Ankara Etnography Museum
The Ethnography Museum of Ankara is the first museum of Turkish Republic which was planned and built by the directive of Atatürk, the nice leader. Arif Hikmet Koyunoğlu, the architect of the building, is one among the foremost valuable architects of the Republican period. The Architecture of this amazing museum “ Ethnography Museum of Ankara” reflects the beauty of every period of Anatolia from the first ages to the Republic.
The Museum which was opened to the general public on 18th July 1930 and was open until the date in November 1938 where the inner courtyard of the museum served as the temporary grave for Atatürk. The Ethnographic museum of Ankara reopened its doors to the general public, attributable to the International Museums week, on 6th-14th October 1956.
Ethnography Museum of Ankara contains an upscale collection of works which reflect ethnographic aspects of all people lived in Anatolia At the museum, it's possible to determine folk costumes, ornaments, Turkish specific technical materials changed from various regions of Anatolia in addition because the finest forms of Ottoman calligraphy art, Turkish tile and glass art, metalworking art and wooden artifacts.
Also exhibited at the Ethnography Museum may be a collection of carpets and kilims from the famous carpet weaving centers of Uşak, Bergama, Kula, Milas, Ladik, Karaman, Niğde, and Kırşehir. The museum also includes a specialized library on Anatolian ethnography and folklore, containing artifacts available associated with the history of art.
History Of The Ethnography Museum
The Ethnography Museum served as a mausoleum for 15 years. it absolutely was visited by presidents, ambassadors, and foreign delegations, similarly as by the general public. Between 1953 and 1956, renovations were allotted and other preparations made for the International Museum Week, which materialized from 6-14 November 1956.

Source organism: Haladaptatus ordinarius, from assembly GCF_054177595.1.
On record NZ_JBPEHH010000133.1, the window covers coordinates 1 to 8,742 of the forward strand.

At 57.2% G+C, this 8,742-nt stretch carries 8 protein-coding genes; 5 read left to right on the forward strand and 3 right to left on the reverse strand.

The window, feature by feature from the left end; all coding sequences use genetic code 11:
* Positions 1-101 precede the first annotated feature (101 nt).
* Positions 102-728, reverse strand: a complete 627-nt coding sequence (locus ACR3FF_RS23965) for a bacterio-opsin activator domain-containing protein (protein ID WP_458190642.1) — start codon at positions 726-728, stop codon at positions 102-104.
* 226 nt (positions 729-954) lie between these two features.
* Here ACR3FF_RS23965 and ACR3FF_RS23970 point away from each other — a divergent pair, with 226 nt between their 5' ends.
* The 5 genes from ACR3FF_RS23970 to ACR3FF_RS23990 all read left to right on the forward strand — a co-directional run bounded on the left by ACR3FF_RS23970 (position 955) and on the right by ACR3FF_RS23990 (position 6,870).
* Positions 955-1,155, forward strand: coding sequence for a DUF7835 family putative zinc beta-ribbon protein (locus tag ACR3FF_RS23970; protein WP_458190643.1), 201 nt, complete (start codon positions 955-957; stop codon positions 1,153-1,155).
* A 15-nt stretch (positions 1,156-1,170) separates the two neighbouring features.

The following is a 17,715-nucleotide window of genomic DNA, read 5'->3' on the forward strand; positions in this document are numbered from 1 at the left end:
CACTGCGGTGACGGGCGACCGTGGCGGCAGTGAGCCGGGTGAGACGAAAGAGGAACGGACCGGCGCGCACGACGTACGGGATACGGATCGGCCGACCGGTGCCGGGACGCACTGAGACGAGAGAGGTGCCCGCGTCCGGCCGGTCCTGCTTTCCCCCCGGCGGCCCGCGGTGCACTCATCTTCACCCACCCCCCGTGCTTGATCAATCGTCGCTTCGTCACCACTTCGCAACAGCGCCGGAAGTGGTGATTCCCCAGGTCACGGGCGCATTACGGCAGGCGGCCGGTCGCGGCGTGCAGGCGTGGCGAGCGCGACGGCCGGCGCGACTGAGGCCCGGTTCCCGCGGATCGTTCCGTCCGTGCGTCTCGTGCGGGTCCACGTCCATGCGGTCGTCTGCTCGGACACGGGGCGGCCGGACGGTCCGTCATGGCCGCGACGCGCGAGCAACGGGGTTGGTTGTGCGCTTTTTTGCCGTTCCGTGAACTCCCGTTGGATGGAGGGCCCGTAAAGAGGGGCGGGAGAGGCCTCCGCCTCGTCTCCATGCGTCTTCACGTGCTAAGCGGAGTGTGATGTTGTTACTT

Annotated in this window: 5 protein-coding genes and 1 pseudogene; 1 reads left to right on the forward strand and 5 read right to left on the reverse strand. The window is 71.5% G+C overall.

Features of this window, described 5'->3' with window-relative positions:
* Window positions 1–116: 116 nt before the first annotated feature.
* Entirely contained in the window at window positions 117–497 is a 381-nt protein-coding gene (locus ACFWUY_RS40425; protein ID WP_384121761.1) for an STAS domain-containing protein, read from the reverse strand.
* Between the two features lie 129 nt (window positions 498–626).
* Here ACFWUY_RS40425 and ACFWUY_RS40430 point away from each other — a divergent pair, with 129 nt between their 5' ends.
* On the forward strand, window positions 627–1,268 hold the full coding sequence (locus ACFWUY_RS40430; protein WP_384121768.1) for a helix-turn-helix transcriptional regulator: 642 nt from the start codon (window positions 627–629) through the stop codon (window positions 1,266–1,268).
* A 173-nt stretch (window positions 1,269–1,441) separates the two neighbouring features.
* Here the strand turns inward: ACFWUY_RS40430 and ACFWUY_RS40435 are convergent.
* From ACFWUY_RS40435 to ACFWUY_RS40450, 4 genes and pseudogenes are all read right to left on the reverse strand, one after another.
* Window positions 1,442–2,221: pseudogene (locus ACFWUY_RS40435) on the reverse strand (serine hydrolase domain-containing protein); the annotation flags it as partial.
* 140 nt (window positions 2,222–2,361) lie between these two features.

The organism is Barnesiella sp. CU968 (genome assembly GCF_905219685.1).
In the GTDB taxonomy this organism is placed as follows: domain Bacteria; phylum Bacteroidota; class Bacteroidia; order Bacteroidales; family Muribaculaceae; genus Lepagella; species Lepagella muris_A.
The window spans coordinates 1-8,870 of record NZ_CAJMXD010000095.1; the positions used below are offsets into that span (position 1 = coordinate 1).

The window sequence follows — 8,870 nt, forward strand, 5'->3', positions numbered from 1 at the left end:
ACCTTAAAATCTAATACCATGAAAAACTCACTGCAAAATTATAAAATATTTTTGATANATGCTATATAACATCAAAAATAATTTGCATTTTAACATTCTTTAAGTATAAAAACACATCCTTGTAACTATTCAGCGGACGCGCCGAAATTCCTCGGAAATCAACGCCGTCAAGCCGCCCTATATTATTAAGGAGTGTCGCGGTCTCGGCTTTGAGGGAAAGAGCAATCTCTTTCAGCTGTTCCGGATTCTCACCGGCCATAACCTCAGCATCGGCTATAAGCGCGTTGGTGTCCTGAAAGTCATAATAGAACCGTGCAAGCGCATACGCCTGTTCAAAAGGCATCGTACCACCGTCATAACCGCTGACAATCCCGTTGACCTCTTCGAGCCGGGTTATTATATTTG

Arif Hikmet (Koyunoğlu), the architect of the building, is one in all the foremost renowned architects of the first Republican Period. The building encompasses a rectangular plan with one dome. The stone walls are covered with coarse sandstone, and therefore the marble pediment has carved decoration.
The building is designed by a stair of 28 steps. The doorway is tripartite, with four columns. The portal ends up in a hall beneath the dome and to a colonnaded inner courtyard.
Inside the museum
To the proper of the doorway of the Museum are the hall during which the Anatolian bridal ceremony is explained and bridal dresses from various cities of Anatolia are exhibited, the hall displaying examples and techniques of Turkish embroidery, the hall exhibiting samples of Turkish carpets and rugs, and therefore the hall during which Anatolian coffee culture and also the circumcision ceremony are explained.
Inside the museum to the left of the doorway are the section of tile and glass artifacts, the hall within which the objects donated by Besim Atalay are exhibited, the hall during which samples of Ottoman Calligraphy Art are displayed, and also the halls containing a number of the best wooden artifacts from the Seljuk Period and also the period of the Principalities.